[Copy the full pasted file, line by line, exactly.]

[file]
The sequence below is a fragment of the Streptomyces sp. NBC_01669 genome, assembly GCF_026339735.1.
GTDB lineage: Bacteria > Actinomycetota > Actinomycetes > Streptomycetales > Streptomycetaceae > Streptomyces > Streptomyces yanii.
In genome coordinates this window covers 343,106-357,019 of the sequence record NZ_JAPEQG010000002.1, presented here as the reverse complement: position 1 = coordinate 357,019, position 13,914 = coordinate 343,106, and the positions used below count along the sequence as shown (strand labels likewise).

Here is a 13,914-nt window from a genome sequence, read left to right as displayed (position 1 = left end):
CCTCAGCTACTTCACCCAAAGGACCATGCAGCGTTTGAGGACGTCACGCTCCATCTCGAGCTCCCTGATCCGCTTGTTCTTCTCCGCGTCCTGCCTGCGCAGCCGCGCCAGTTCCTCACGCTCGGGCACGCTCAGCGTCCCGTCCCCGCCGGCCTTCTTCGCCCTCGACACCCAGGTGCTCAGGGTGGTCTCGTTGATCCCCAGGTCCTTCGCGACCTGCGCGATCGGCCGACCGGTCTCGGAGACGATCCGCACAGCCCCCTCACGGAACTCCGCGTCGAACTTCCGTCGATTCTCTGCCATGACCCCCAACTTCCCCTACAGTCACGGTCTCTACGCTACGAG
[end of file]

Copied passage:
The sequence below is a fragment of the Streptomyces sp. NBC_01669 genome, assembly GCF_026339735.1.
GTDB lineage: Bacteria > Actinomycetota > Actinomycetes > Streptomycetales > Streptomycetaceae > Streptomyces > Streptomyces yanii.
In genome coordinates this window covers 343,106-357,019 of the sequence record NZ_JAPEQG010000002.1, presented here as the reverse complement: position 1 = coordinate 357,019, position 13,914 = coordinate 343,106, and the positions used below count along the sequence as shown (strand labels likewise).

Here is a 13,914-nt window from a genome sequence, read left to right as displayed (position 1 = left end):
CCTCAGCTACTTCACCCAAAGGACCATGCAGCGTTTGAGGACGTCACGCTCCATCTCGAGCTCCCTGATCCGCTTGTTCTTCTCCGCGTCCTGCCTGCGCAGCCGCGCCAGTTCCTCACGCTCGGGCACGCTCAGCGTCCCGTCCCCGCCGGCCTTCTTCGCCCTCGACACCCAGGTGCTCAGGGTGGTCTCGTTGATCCCCAGGTCCTTCGCGACCTGCGCGATCGGCCGACCGGTCTCGGAGACGATCCGCACAGCCCCCTCACGGAACTCCGCGTCGAACTTCCGTCGATTCTCTGCCATGACCCCCAACTTCCCCTACAGTCACGGTCTCTACGCTACGAG